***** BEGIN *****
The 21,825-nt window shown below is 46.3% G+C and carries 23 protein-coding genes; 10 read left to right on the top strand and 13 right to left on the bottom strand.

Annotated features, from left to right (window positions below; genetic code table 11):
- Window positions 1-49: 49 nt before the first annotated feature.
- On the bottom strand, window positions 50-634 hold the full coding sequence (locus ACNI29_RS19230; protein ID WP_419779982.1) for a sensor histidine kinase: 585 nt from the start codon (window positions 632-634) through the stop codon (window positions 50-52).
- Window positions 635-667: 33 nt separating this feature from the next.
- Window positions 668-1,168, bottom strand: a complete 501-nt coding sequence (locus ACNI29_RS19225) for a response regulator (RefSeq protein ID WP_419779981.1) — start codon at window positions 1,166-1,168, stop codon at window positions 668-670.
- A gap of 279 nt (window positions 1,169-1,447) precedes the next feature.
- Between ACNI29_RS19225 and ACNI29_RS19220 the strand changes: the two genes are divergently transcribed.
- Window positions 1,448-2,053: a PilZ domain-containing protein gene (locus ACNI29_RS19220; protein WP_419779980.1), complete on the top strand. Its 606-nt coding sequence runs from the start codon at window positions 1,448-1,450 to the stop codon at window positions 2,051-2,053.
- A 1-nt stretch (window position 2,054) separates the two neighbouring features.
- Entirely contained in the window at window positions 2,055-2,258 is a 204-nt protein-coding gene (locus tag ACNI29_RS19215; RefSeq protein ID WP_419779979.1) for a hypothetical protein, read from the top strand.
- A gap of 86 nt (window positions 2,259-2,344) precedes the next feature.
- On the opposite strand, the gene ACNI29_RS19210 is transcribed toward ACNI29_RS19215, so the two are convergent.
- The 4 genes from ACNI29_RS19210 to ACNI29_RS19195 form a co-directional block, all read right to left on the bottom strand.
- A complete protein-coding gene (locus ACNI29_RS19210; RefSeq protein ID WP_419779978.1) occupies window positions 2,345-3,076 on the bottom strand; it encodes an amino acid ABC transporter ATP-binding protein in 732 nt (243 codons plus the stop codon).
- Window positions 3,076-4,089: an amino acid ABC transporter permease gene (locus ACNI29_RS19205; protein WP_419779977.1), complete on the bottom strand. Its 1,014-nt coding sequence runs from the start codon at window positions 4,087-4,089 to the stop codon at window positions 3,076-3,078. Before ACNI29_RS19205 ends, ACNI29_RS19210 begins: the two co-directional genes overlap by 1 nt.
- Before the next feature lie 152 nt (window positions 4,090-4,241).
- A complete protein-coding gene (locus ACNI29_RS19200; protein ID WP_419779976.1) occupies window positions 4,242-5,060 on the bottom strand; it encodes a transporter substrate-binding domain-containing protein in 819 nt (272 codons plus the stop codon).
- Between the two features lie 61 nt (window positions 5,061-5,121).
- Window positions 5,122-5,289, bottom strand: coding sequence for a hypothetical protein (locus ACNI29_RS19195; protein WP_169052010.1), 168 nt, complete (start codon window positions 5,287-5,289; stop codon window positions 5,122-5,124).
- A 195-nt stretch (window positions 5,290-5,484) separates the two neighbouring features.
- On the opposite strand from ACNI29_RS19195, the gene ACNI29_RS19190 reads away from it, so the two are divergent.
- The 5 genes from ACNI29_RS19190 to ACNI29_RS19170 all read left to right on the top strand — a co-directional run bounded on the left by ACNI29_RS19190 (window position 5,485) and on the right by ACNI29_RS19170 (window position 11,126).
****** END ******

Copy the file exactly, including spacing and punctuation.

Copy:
The 21,825-nt window shown below is 46.3% G+C and carries 23 protein-coding genes; 10 read left to right on the top strand and 13 right to left on the bottom strand.

Annotated features, from left to right (window positions below; genetic code table 11):
- Window positions 1-49: 49 nt before the first annotated feature.
- On the bottom strand, window positions 50-634 hold the full coding sequence (locus ACNI29_RS19230; protein ID WP_419779982.1) for a sensor histidine kinase: 585 nt from the start codon (window positions 632-634) through the stop codon (window positions 50-52).
- Window positions 635-667: 33 nt separating this feature from the next.
- Window positions 668-1,168, bottom strand: a complete 501-nt coding sequence (locus ACNI29_RS19225) for a response regulator (RefSeq protein ID WP_419779981.1) — start codon at window positions 1,166-1,168, stop codon at window positions 668-670.
- A gap of 279 nt (window positions 1,169-1,447) precedes the next feature.
- Between ACNI29_RS19225 and ACNI29_RS19220 the strand changes: the two genes are divergently transcribed.
- Window positions 1,448-2,053: a PilZ domain-containing protein gene (locus ACNI29_RS19220; protein WP_419779980.1), complete on the top strand. Its 606-nt coding sequence runs from the start codon at window positions 1,448-1,450 to the stop codon at window positions 2,051-2,053.
- A 1-nt stretch (window position 2,054) separates the two neighbouring features.
- Entirely contained in the window at window positions 2,055-2,258 is a 204-nt protein-coding gene (locus tag ACNI29_RS19215; RefSeq protein ID WP_419779979.1) for a hypothetical protein, read from the top strand.
- A gap of 86 nt (window positions 2,259-2,344) precedes the next feature.
- On the opposite strand, the gene ACNI29_RS19210 is transcribed toward ACNI29_RS19215, so the two are convergent.
- The 4 genes from ACNI29_RS19210 to ACNI29_RS19195 form a co-directional block, all read right to left on the bottom strand.
- A complete protein-coding gene (locus ACNI29_RS19210; RefSeq protein ID WP_419779978.1) occupies window positions 2,345-3,076 on the bottom strand; it encodes an amino acid ABC transporter ATP-binding protein in 732 nt (243 codons plus the stop codon).
- Window positions 3,076-4,089: an amino acid ABC transporter permease gene (locus ACNI29_RS19205; protein WP_419779977.1), complete on the bottom strand. Its 1,014-nt coding sequence runs from the start codon at window positions 4,087-4,089 to the stop codon at window positions 3,076-3,078. Before ACNI29_RS19205 ends, ACNI29_RS19210 begins: the two co-directional genes overlap by 1 nt.
- Before the next feature lie 152 nt (window positions 4,090-4,241).
- A complete protein-coding gene (locus ACNI29_RS19200; protein ID WP_419779976.1) occupies window positions 4,242-5,060 on the bottom strand; it encodes a transporter substrate-binding domain-containing protein in 819 nt (272 codons plus the stop codon).
- Between the two features lie 61 nt (window positions 5,061-5,121).
- Window positions 5,122-5,289, bottom strand: coding sequence for a hypothetical protein (locus ACNI29_RS19195; protein WP_169052010.1), 168 nt, complete (start codon window positions 5,287-5,289; stop codon window positions 5,122-5,124).
- A 195-nt stretch (window positions 5,290-5,484) separates the two neighbouring features.
- On the opposite strand from ACNI29_RS19195, the gene ACNI29_RS19190 reads away from it, so the two are divergent.
- The 5 genes from ACNI29_RS19190 to ACNI29_RS19170 all read left to right on the top strand — a co-directional run bounded on the left by ACNI29_RS19190 (window position 5,485) and on the right by ACNI29_RS19170 (window position 11,126).